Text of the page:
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Missouri Governor Calls In More National Guard After Violent Night In St. Louis

Protestors gathered Monday, June 1, at the City Justice Center in St. Louis for a protest for social justice, ignited by the recent killing of George Floyd.
David Kovaluk | St. Louis Public Radio
After a day of protests, violence erupted in St. Louis, prompting Missouri Gov. Mike Parson to deploy more than 1,000 additional members of the National Guard statewide.

Missouri Gov. Mike Parson announced Tuesday he will deploy more than 1,000 additional members of the National Guard to assist local law enforcement statewide after four police officers were shot in St. Louis on Monday. 

After a day of protests in the wake of the killing of George Floyd, the city experienced an outbreak of violence and looting. Parson said this will not be tolerated. 

“Law and order has to take place in this country if we’re going to survive,” Parson said at his regular press briefing on Tuesday. “We will commit to the local law enforcement. I will give them all the resources I can possibly give them from the governor of the state of Missouri … because I’m not going to put up with total chaos in this state.” 

A spokesperson for the National Guard declined to say how many members would be in St. Louis, citing security concerns.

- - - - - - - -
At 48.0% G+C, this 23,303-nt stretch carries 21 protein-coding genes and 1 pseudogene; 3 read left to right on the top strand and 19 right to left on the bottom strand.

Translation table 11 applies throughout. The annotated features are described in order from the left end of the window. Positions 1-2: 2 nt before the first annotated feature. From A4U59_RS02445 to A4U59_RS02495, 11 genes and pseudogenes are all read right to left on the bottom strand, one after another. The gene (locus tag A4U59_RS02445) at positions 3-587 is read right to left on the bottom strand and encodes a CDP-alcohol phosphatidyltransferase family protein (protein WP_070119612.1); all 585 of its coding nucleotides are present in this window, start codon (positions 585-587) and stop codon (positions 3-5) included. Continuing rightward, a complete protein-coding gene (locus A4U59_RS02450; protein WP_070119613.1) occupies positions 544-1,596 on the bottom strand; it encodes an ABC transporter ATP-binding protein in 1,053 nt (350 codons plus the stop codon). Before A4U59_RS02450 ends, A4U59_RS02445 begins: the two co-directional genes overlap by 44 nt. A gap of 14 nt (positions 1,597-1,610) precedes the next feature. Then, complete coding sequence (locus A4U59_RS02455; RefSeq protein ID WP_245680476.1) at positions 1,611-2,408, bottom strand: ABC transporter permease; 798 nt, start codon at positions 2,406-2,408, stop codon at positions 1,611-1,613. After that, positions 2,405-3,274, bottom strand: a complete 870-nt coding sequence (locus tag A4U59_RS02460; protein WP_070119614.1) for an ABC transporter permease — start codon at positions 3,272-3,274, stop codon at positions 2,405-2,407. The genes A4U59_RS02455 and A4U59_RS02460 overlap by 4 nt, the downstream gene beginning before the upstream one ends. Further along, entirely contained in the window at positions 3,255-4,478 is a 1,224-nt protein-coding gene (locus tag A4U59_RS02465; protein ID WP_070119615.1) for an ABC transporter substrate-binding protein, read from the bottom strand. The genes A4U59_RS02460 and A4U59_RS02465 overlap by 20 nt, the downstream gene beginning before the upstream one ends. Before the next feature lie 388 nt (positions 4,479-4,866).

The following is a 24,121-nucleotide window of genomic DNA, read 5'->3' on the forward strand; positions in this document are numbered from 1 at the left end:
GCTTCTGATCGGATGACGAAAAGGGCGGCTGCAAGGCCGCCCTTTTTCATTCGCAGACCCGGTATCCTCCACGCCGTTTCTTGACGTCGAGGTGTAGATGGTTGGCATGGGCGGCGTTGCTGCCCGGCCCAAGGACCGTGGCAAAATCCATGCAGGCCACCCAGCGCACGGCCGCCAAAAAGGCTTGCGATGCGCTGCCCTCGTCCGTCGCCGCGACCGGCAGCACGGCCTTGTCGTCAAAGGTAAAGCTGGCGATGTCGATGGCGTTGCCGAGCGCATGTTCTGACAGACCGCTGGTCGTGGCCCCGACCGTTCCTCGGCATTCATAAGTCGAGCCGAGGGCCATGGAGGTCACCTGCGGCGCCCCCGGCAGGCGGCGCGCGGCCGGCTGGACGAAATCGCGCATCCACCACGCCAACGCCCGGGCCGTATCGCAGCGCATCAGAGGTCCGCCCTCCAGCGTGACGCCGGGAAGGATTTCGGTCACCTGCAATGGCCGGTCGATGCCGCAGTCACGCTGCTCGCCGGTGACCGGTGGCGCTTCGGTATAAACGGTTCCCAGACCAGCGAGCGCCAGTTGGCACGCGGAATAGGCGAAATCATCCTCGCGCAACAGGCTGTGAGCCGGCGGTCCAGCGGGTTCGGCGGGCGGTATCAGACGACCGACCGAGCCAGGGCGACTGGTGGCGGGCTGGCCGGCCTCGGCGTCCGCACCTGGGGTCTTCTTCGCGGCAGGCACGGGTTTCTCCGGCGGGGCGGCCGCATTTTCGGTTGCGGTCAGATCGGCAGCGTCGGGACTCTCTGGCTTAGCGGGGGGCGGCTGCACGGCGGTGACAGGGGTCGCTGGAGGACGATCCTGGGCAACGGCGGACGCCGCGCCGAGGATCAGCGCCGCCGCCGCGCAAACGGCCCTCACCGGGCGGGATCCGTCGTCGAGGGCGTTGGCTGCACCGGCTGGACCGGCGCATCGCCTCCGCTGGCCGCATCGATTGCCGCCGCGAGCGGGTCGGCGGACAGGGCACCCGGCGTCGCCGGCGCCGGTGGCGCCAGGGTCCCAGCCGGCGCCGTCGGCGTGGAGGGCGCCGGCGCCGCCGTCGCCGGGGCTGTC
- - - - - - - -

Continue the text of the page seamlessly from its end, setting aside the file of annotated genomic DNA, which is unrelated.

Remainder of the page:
Parson said all Missourians needed to take accountability for the destruction. He said citizens need to start “standing up and protecting one another.” He was clear to differentiate protesters and the individuals ensuing violence, calling them “criminals” and “thugs.” 

“They need to be held accountable,” Parson said of whoever is responsible for the death of a retired police captain killed by looters in St. Louis. “Hopefully they get hunted down … because it has nothing to do with protesting, it has nothing to do with George Floyd. It has to do with criminal behavior.” 

Sandy Karsten, director of the Department of Public Safety, pointed out several protests that took place across the state without any trouble. She said law enforcement is there to provide a safe space for citizens to exercise their right to free speech and peaceful demonstration. But the protesters' efforts are being overshadowed by criminals. 

Karsten said one Missouri state trooper in St. Louis was shot at in his vehicle. The bullet went through his car and hit the riot helmet he was wearing. He was not injured.

Though Parson said he is willing to use every resource he has as governor to stop the violence, his long-term solutions for addressing systemic racism are not as aggressive. 

Parson made an unannounced trip to St. Louis on Tuesday to meet with lawmakers, law enforcement and community leaders. He said he is committed to meeting with youth activists and the Urban League in the future for “a roundtable discussion to talk about policy change.” But he said he did not discuss specifics on reform during his meetings on Tuesday. 

“We agreed to sit down at a table to have a meeting to come up with a plan on how we’re going to address things,” he said. “Right now, the one thing we all agree on, you gotta stop the violence. That’s the main thing we need to be talking about right now.”

Follow Jaclyn on Twitter: @DriscollNPR

Send questions and comments about this story to feedback@stlpublicradio.org

Jaclyn is the Jefferson City statehouse reporter for St. Louis Public Radio.

Send questions and comments about this story to feedback@stlpublicradio.org.